Stranglers of Bombay (1960)

Terence Fisher directs Hammer's grim adventure set in British Colonial India. Sony US R1 boxset DVD.

The Film

Colonial India, caravans of goods have been going missing on the roads between trading posts - Captain Harry Lewis of the East India company is convinced that these disappearances are related to the thousands of missing people across India reported each year. Despite having heavily researched the disappearances, the job of investigating them is given to the upper-class and far out of his element Captain Connaught-Smith who is completely ineffectual. When Lewis' native manservant is killed, with his hand being sent back as a warning, he tries to warn the Company about the risks this group of killers pose but they ignore him - in indignation he resigns and sets out to track down these killers himself...

First time screenwriter David Zelag Goodman handles the writing credits for the film but his work is a rather mixed bag at best. Inspired by the novel The Deceivers which was based on the true story of William Sleeman's battle with the Thugee in Colonial India, The Stranglers of Bombay takes a largely fictional approach to the whole topic despite the film's trailer heavily promoting it as a true story. The idea behind the origins of the deadly scarves is the most clever creation, twisting the legend of Kali's mythological battle with the demonic Raktabija.

As a film in its own right characterisation is fair and the dialogue is particularly impressive, unusually realistic for the Hammer period films it helps to bring a good sense of authenticity to the whole production. Unfortunately Goodman simply doesn't handle the storyline aspects very well at all - generally slow paced and largely dialogue based, the film takes a long time to get started and never really builds up any adventure or tension elements - a supposed highlight of the film, when Lewis is captured seems to be over in a moment and he suddenly reappears back home - the climax in particular is a very messy affair and is a real let down. The absence of any romantic elements is a surprise, although hardly disappointing.

Director Terence Fisher was Hammer's top man at the end of the 1950s, with an almost unbeaten run of sucesses. He brings his solid directoral style to Strangers of Bombay and the film really benefits. Combined with the black and white photography, Fisher's very straight-forward shooting style helps to bring the film a documentary-style appearance in many scenes and it is far more remniscent of their gritty war films than their colourful gothic horrors. As usual Hammer's set work is superb (particularly on the Kali statue and temple, but the exteriors look like nothing more authentic than an old quarry (as indeed they were) and the film never captures the large scale journeys that the characters must be making. Fortunately James Bernard provides one of his best soundtracks, really helping to make the film and underscore what little tension the script can offer.

Guy Rolfe had just made an impressive showing in Hammer's brutal war story Yesterday's Enemy (1959) but is still a rather unusual leading man - approaching 50 he was much older than one might expect - but seems a strong fit for the role and his performance throughout is exemplary. Andrew Cruickshank and Allan Cuthbertson are effective as his colleagues, with Cuthbertson making his upper-class officer a thoroughly unlikeable character. George Pastell makes a very effective High Priest, although it is easy to confuse him with the genuine Indian actor Marne Maitland who has another role. The Master Roger Delgado plays the assistant to the High Priest in an almost identical role to that he would play in the next year's Terror of the Tongs (1961).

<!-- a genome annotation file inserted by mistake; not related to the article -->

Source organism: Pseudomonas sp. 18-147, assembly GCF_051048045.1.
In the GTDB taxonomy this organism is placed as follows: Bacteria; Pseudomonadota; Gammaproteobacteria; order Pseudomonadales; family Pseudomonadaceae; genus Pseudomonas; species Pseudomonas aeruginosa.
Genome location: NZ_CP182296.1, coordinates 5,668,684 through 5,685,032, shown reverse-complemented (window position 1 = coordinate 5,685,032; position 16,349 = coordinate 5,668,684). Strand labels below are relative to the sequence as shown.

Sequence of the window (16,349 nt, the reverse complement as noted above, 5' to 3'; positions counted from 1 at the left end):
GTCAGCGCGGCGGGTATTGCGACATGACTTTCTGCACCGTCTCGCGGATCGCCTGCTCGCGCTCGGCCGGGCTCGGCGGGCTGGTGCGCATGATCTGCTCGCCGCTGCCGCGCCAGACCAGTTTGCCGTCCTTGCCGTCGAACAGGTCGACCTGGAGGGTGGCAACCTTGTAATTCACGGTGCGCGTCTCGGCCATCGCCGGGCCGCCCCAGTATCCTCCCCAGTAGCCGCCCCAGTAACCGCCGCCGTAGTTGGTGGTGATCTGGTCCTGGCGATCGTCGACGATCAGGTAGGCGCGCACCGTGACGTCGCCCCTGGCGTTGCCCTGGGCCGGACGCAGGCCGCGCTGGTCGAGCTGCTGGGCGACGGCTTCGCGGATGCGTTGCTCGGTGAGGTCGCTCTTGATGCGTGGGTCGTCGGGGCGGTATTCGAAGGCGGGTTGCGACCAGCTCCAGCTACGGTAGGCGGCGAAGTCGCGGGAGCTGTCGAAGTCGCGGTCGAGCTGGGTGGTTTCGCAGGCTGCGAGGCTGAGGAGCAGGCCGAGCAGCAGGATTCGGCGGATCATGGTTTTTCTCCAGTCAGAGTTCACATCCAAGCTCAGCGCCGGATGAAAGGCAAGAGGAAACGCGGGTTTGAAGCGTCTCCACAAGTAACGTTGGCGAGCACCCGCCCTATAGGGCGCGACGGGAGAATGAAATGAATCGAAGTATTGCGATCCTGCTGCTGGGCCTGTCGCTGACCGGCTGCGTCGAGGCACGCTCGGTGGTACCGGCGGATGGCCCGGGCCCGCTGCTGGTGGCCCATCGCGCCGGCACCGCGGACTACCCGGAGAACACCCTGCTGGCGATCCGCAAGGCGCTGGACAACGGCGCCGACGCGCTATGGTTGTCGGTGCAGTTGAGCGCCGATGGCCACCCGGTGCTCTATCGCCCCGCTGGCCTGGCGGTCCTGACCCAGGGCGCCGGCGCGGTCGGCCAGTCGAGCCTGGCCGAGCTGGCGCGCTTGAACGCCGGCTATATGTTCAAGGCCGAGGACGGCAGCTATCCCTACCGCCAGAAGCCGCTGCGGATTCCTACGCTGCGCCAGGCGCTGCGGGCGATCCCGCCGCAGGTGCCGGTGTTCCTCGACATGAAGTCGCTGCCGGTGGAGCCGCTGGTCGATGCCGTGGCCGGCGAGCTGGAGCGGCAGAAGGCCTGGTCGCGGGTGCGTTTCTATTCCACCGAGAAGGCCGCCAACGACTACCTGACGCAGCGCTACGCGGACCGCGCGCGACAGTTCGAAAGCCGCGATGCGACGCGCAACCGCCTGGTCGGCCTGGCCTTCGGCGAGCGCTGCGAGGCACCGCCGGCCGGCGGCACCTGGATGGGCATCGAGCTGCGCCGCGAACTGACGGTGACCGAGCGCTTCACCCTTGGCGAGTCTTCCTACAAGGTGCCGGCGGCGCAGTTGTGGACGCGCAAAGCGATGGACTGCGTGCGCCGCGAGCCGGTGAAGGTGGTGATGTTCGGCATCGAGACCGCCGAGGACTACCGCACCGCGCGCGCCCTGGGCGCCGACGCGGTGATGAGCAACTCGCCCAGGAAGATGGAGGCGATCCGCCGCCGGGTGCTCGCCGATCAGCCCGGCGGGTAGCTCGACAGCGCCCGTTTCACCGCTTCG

Stranglers of Bombay takes an interesting topic but the script doesn't do much with it and the storyline is generally disappointing. Fortunately some solid direction, a great soundtrack and impressive performances help to make the film watchable and reasonably enjoyable. One for fans of the Hammer adventure films but not a particularly recommended title.

In Brief

Anyone famous in it? No-one particularly well known.
Directed by anyone interesting? Terence Fisher - the director who helmed Hammer's breakout Curse of Frankenstein (1957) and most of their best known horror titles, including The Devil Rides Out (1968) and Frankenstein Must be Destroyed (1969)
Any gore or violence? Several scenes with blood and some gory effects (although quite hard to make out in the b&w print).
A brief scene of real animal violence between a snake and a mongoose, shot in the wild not staged, nothing vivid.
Any sex? None.
Who is it for?
Fans of the Hammer adventure films should enjoy this.


Visuals Original Aspect Ratio - 2.35:1 widescreen. Anamorphically enhanced. Colour.
The print looks stunning with well defined shades, superb detail and only very light grain.
Audio English language mono sound - sounds strong throughout.
French dub track.
Subtitles English and French
Extras This disc includes:
  • Audio commentary with the writer David Zelag Goodman. An interesting solo track, but some silence and it might have been good to have a moderator like on the other films in the boxset - lots of interesting facts about the film documented elsewhere go unmentioned.
  • Original theatrical trailer.
Other extra features are also included in the boxset.
Availabity Only available as part of the Icons of Adventure four film boxset.
Region Region 1 (USA, North America) - NTSC
Other regions? Not available elsewhere.
Cuts? The film is believed to be fully uncut as per the US theatrical print (cuts were made by the BBFC to the animal fight sequence). Print is English language.



Return to main menu.

All text in this review written by Timothy Young - 21st June 2008.
Text from this review not to be used without authorization.

Please contact: